2.5. Statistical Analysis

First, we explored the correlation between the vegetation cover estimated from drone and that obtained from field measurements. The fit between the field measurement and the drone data was evaluated using the RMSE. We performed a regression analysis between the drone-based and field measurement-based cover estimates. Then, the predictive error sum of squares (PRESS) statistic was computed as:
P R E S S = i = 1 n y i y ^ i , i 2
where y ^ i , i is the fitted values of a model with the ith observation removed. The lower the PRESS statistic the better the predictive power of the model. We also computed the predictive R2 as:
R p r e d i c t i v e 2 = 1 P R E S S S S T
where SST is the total sum of squares:
S S T = i = 1 n y i y ¯ 2
where y ¯ is the mean of the response variable.
To explore the potential differences in the correlation between drone-based and field measurement-based estimates as a function of the vegetation cover in our study area before the prescribed burns, we used two approaches. On the one hand, we explored how the correlation between the two cover estimates varied for each of the cover types identified in our study area before the burns: low-, moderate- and high-cover shrublands, and high-cover alfa grass steppe. To make RMSE comparable between different cover types, the normalized root mean square error (NRMSE) was calculated as:
NRMSE   % = RMSE Max Min 100 %
where Max and Min were the maximum and minimum value respectively of the field measurement vegetation cover for each cover type considered. On the other hand, we used a classification and regression tree (CART) algorithm [43,44] to explore whether the correlation between the two approaches for the estimation of the vegetation cover (drone and field measurement) was homogeneous across all levels of cover, or there were groups which depended on the level of vegetation cover. With this approach, the data are partitioned along the predictor axes (in our case, the vegetation cover estimated by field surveys) into subsets with homogeneous values of the dependent variable (vegetation cover estimated by drone). To avoid overfitting, the final tree was pruned using a complexity parameter of 0.075 [45,46].
Additionally, to explore whether the correlation between drone- and field measurement-based estimates of the plant cover were affected by the treatments, we compared the NRMSE of the correlations for each group of subplots, i.e., subplots within PB areas and those within the PH area (see Figure 1).
Finally, we assessed how the correlation between the vegetation cover estimates based on drone and field measurements was influenced by other variables related to plant diversity (richness and Shannon–Wiener index), and topographic features (e.g., terrain slope). For this purpose, we explored the relationship between the residuals of the drone-field measurement correlation and each of the variables of interest (richness, diversity, and slope).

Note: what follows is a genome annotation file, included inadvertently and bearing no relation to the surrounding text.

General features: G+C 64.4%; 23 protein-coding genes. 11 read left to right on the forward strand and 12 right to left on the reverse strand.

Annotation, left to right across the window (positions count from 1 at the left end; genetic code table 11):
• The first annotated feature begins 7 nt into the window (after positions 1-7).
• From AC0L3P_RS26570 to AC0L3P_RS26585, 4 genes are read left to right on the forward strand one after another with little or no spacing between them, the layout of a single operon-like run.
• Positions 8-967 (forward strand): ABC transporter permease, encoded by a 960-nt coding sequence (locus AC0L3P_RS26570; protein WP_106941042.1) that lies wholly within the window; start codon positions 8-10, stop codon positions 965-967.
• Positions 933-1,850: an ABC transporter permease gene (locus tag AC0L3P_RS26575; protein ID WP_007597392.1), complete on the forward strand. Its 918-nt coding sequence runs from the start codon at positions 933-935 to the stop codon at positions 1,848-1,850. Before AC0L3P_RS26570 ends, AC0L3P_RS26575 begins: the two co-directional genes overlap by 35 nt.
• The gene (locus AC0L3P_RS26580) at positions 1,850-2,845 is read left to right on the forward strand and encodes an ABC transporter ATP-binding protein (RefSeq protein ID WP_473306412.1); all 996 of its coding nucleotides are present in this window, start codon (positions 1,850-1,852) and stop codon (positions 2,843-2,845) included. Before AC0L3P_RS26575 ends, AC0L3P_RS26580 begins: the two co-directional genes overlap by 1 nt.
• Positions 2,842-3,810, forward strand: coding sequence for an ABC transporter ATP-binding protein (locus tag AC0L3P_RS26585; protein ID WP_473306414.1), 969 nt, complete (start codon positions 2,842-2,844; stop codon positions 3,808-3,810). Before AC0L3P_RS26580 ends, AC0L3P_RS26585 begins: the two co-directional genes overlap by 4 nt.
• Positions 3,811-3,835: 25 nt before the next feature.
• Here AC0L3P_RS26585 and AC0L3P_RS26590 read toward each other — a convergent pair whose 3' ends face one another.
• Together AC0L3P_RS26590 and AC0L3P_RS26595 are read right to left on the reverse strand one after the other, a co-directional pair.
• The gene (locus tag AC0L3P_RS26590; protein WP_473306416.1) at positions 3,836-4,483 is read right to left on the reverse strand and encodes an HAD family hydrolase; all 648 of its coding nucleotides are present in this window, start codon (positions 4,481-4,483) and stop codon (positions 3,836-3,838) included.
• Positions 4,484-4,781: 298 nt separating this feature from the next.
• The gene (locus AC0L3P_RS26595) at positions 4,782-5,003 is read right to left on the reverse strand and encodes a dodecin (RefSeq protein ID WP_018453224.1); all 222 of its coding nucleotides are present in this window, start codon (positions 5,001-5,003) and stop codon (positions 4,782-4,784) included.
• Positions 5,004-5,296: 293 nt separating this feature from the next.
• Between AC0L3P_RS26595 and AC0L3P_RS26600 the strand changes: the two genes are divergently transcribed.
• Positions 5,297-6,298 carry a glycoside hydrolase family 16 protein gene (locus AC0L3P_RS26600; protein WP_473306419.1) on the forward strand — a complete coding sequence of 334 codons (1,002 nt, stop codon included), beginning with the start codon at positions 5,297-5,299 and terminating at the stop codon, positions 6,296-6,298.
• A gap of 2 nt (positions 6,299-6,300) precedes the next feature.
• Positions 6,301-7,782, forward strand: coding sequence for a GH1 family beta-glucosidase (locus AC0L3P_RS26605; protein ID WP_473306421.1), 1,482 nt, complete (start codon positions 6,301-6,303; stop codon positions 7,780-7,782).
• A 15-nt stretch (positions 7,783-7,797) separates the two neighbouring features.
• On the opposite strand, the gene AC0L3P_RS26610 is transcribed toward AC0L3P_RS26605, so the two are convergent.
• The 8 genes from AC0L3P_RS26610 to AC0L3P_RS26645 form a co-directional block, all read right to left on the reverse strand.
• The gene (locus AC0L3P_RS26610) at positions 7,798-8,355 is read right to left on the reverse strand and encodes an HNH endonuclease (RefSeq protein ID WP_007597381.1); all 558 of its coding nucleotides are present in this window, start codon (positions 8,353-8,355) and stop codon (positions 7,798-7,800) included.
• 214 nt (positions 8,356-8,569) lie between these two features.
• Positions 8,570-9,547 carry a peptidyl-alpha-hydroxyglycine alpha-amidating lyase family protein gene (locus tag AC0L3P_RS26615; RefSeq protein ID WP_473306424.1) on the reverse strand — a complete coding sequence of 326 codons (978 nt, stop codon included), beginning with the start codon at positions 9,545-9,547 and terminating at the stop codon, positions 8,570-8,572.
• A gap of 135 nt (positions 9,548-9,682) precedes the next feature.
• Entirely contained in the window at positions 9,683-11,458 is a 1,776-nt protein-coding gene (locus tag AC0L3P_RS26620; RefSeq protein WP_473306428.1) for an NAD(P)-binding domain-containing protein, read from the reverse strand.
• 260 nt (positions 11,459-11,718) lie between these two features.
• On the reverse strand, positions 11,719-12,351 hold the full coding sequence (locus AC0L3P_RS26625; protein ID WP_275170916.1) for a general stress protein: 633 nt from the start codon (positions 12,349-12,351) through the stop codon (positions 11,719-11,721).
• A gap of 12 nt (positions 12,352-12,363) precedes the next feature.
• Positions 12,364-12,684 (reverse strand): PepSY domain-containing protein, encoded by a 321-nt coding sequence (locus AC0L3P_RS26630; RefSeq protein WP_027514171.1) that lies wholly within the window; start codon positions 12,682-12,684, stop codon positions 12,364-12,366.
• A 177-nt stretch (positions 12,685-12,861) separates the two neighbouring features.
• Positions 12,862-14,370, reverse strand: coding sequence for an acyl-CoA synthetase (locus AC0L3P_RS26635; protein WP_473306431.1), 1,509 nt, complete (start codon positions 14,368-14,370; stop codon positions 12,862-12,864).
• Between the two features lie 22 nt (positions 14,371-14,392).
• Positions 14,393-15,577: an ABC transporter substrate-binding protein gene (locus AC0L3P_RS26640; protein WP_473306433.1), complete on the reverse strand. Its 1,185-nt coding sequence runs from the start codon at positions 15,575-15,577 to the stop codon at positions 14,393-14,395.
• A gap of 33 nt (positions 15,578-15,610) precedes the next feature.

All analyses were performed with R software v. 4.0.2 [47]. We used the rpart package [45] for the CART analysis. A full list of all the packages used (generated with the grateful package [48]) is included in the Supplementary Materials.

3. Results

Following the geometric correction of the images using the GCPs, the RGB sensor-based images showed RMSE values of 0.018 m, 0.016 m and 0.022 in the x-, y- and z-directions, respectively. For the multispectral sensor, RMSE values obtained were 0.0045 m, 0.0062 m, and 0.041 m in the x-, y- and z-directions, respectively.
The average ground sampling distance (GSD) of the RGB images were 0.60 cm·pixel−1 and 1.97 cm·pixel−1 for the multispectral images. The classification of the training set yielded a multi-class Dice score of 0.86.
The vegetation cover estimated by drones was strongly correlated with that obtained by field surveys (R2adjusted = 0.821; R2predictive = 0.817; RMSE = 9.89%) (Figure 2). The linear relationship between the two metrics was significant (p-value < 0.0001).
This relationship varied between the different vegetation cover classes, with NRMSE values ranging from 9.78 to 33.18% (Figure 3a). The high-cover alfa grass steppe showed the best fit between drone-based and field measurement-based estimates of vegetation cover (NRMSE = 9.78%; R2predictive = 0.938), while areas with lower cover (low shrublands) showed the highest NRMSE values (33.18%) and the lowest R2predictive (0.0145). No significant regression was also obtained for this vegetation cover type (p = 0.069; Figure 3a).